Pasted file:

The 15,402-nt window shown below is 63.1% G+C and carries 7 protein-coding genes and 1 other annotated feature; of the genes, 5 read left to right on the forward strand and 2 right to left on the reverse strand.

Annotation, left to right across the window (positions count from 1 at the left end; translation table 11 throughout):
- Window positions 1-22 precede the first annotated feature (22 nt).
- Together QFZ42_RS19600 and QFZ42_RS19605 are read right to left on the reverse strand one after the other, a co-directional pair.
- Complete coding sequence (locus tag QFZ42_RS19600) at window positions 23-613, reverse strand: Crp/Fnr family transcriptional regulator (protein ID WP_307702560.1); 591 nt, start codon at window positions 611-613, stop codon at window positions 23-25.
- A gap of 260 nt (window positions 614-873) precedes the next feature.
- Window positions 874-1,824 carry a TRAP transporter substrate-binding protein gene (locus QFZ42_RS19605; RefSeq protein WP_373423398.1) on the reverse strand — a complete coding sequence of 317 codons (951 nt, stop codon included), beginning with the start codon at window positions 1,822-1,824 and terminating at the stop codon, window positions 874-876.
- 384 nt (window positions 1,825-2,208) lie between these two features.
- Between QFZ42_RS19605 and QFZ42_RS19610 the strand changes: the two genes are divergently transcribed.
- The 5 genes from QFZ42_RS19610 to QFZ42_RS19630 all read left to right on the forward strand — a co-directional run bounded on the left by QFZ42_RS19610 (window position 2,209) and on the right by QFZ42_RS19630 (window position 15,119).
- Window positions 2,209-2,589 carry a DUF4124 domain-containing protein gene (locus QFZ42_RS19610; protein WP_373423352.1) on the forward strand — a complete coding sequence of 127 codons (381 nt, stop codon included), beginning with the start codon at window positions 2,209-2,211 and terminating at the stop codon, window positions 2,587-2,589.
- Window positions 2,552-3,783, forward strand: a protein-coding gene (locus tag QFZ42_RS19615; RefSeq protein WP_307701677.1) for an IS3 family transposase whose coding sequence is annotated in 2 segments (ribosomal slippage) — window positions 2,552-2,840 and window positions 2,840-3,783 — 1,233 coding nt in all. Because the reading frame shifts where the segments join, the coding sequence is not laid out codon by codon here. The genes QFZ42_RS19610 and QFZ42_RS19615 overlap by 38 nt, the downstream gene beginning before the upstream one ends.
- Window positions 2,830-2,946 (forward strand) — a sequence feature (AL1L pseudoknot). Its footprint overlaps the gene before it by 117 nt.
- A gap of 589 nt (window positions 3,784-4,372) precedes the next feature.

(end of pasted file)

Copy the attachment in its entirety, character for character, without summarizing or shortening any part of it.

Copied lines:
The 15,402-nt window shown below is 63.1% G+C and carries 7 protein-coding genes and 1 other annotated feature; of the genes, 5 read left to right on the forward strand and 2 right to left on the reverse strand.

Annotation, left to right across the window (positions count from 1 at the left end; translation table 11 throughout):
- Window positions 1-22 precede the first annotated feature (22 nt).
- Together QFZ42_RS19600 and QFZ42_RS19605 are read right to left on the reverse strand one after the other, a co-directional pair.
- Complete coding sequence (locus tag QFZ42_RS19600) at window positions 23-613, reverse strand: Crp/Fnr family transcriptional regulator (protein ID WP_307702560.1); 591 nt, start codon at window positions 611-613, stop codon at window positions 23-25.
- A gap of 260 nt (window positions 614-873) precedes the next feature.
- Window positions 874-1,824 carry a TRAP transporter substrate-binding protein gene (locus QFZ42_RS19605; RefSeq protein WP_373423398.1) on the reverse strand — a complete coding sequence of 317 codons (951 nt, stop codon included), beginning with the start codon at window positions 1,822-1,824 and terminating at the stop codon, window positions 874-876.
- 384 nt (window positions 1,825-2,208) lie between these two features.
- Between QFZ42_RS19605 and QFZ42_RS19610 the strand changes: the two genes are divergently transcribed.
- The 5 genes from QFZ42_RS19610 to QFZ42_RS19630 all read left to right on the forward strand — a co-directional run bounded on the left by QFZ42_RS19610 (window position 2,209) and on the right by QFZ42_RS19630 (window position 15,119).
- Window positions 2,209-2,589 carry a DUF4124 domain-containing protein gene (locus QFZ42_RS19610; protein WP_373423352.1) on the forward strand — a complete coding sequence of 127 codons (381 nt, stop codon included), beginning with the start codon at window positions 2,209-2,211 and terminating at the stop codon, window positions 2,587-2,589.
- Window positions 2,552-3,783, forward strand: a protein-coding gene (locus tag QFZ42_RS19615; RefSeq protein WP_307701677.1) for an IS3 family transposase whose coding sequence is annotated in 2 segments (ribosomal slippage) — window positions 2,552-2,840 and window positions 2,840-3,783 — 1,233 coding nt in all. Because the reading frame shifts where the segments join, the coding sequence is not laid out codon by codon here. The genes QFZ42_RS19610 and QFZ42_RS19615 overlap by 38 nt, the downstream gene beginning before the upstream one ends.
- Window positions 2,830-2,946 (forward strand) — a sequence feature (AL1L pseudoknot). Its footprint overlaps the gene before it by 117 nt.
- A gap of 589 nt (window positions 3,784-4,372) precedes the next feature.